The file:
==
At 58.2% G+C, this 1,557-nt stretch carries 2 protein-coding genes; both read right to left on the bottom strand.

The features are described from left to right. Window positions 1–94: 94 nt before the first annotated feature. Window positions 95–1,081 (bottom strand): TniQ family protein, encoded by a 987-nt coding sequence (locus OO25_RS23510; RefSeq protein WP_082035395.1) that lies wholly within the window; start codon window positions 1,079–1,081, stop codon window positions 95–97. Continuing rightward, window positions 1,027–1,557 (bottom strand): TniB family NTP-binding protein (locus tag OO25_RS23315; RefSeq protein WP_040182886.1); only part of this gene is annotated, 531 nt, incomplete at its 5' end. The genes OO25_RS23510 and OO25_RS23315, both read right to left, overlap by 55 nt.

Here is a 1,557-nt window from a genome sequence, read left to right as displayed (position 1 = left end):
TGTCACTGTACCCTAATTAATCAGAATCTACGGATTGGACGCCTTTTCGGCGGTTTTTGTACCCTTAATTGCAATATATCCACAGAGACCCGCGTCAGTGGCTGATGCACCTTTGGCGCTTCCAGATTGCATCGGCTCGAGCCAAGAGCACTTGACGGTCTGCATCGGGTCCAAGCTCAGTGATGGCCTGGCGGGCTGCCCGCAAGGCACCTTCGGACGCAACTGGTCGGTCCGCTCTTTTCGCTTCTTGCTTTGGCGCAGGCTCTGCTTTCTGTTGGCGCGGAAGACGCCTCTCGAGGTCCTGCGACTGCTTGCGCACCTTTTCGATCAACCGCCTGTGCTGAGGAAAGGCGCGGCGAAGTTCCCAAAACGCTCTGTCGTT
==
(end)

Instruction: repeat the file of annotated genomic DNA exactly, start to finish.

At 58.2% G+C, this 1,557-nt stretch carries 2 protein-coding genes; both read right to left on the bottom strand.

The features are described from left to right. Window positions 1–94: 94 nt before the first annotated feature. Window positions 95–1,081 (bottom strand): TniQ family protein, encoded by a 987-nt coding sequence (locus OO25_RS23510; RefSeq protein WP_082035395.1) that lies wholly within the window; start codon window positions 1,079–1,081, stop codon window positions 95–97. Continuing rightward, window positions 1,027–1,557 (bottom strand): TniB family NTP-binding protein (locus tag OO25_RS23315; RefSeq protein WP_040182886.1); only part of this gene is annotated, 531 nt, incomplete at its 5' end. The genes OO25_RS23510 and OO25_RS23315, both read right to left, overlap by 55 nt.

Here is a 1,557-nt window from a genome sequence, read left to right as displayed (position 1 = left end):
TGTCACTGTACCCTAATTAATCAGAATCTACGGATTGGACGCCTTTTCGGCGGTTTTTGTACCCTTAATTGCAATATATCCACAGAGACCCGCGTCAGTGGCTGATGCACCTTTGGCGCTTCCAGATTGCATCGGCTCGAGCCAAGAGCACTTGACGGTCTGCATCGGGTCCAAGCTCAGTGATGGCCTGGCGGGCTGCCCGCAAGGCACCTTCGGACGCAACTGGTCGGTCCGCTCTTTTCGCTTCTTGCTTTGGCGCAGGCTCTGCTTTCTGTTGGCGCGGAAGACGCCTCTCGAGGTCCTGCGACTGCTTGCGCACCTTTTCGATCAACCGCCTGTGCTGAGGAAAGGCGCGGCGAAGTTCCCAAAACGCTCTGTCGTT